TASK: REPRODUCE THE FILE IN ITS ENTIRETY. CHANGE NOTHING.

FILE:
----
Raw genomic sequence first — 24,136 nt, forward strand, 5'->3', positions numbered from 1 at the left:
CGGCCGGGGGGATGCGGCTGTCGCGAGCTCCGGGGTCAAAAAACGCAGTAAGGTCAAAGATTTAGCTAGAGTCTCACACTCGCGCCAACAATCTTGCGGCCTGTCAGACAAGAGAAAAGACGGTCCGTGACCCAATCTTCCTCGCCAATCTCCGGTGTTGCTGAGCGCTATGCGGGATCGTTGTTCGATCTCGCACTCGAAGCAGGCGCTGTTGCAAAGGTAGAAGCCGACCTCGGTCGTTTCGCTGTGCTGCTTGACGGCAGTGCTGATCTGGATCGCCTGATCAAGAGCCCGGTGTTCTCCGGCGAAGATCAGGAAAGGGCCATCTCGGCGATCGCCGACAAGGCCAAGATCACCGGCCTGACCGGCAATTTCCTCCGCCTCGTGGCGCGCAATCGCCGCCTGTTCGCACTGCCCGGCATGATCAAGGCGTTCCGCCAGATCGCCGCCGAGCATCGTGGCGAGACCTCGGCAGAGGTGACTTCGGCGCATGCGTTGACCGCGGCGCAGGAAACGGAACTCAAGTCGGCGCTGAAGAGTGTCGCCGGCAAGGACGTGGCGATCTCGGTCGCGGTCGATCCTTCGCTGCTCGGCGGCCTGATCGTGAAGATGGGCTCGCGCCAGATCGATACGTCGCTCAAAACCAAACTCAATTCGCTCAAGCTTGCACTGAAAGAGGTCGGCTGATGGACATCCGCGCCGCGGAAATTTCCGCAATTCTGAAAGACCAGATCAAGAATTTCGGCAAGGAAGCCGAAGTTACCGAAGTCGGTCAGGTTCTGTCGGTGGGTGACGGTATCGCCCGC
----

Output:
Raw genomic sequence first — 24,136 nt, forward strand, 5'->3', positions numbered from 1 at the left:
CGGCCGGGGGGATGCGGCTGTCGCGAGCTCCGGGGTCAAAAAACGCAGTAAGGTCAAAGATTTAGCTAGAGTCTCACACTCGCGCCAACAATCTTGCGGCCTGTCAGACAAGAGAAAAGACGGTCCGTGACCCAATCTTCCTCGCCAATCTCCGGTGTTGCTGAGCGCTATGCGGGATCGTTGTTCGATCTCGCACTCGAAGCAGGCGCTGTTGCAAAGGTAGAAGCCGACCTCGGTCGTTTCGCTGTGCTGCTTGACGGCAGTGCTGATCTGGATCGCCTGATCAAGAGCCCGGTGTTCTCCGGCGAAGATCAGGAAAGGGCCATCTCGGCGATCGCCGACAAGGCCAAGATCACCGGCCTGACCGGCAATTTCCTCCGCCTCGTGGCGCGCAATCGCCGCCTGTTCGCACTGCCCGGCATGATCAAGGCGTTCCGCCAGATCGCCGCCGAGCATCGTGGCGAGACCTCGGCAGAGGTGACTTCGGCGCATGCGTTGACCGCGGCGCAGGAAACGGAACTCAAGTCGGCGCTGAAGAGTGTCGCCGGCAAGGACGTGGCGATCTCGGTCGCGGTCGATCCTTCGCTGCTCGGCGGCCTGATCGTGAAGATGGGCTCGCGCCAGATCGATACGTCGCTCAAAACCAAACTCAATTCGCTCAAGCTTGCACTGAAAGAGGTCGGCTGATGGACATCCGCGCCGCGGAAATTTCCGCAATTCTGAAAGACCAGATCAAGAATTTCGGCAAGGAAGCCGAAGTTACCGAAGTCGGTCAGGTTCTGTCGGTGGGTGACGGTATCGCCCGC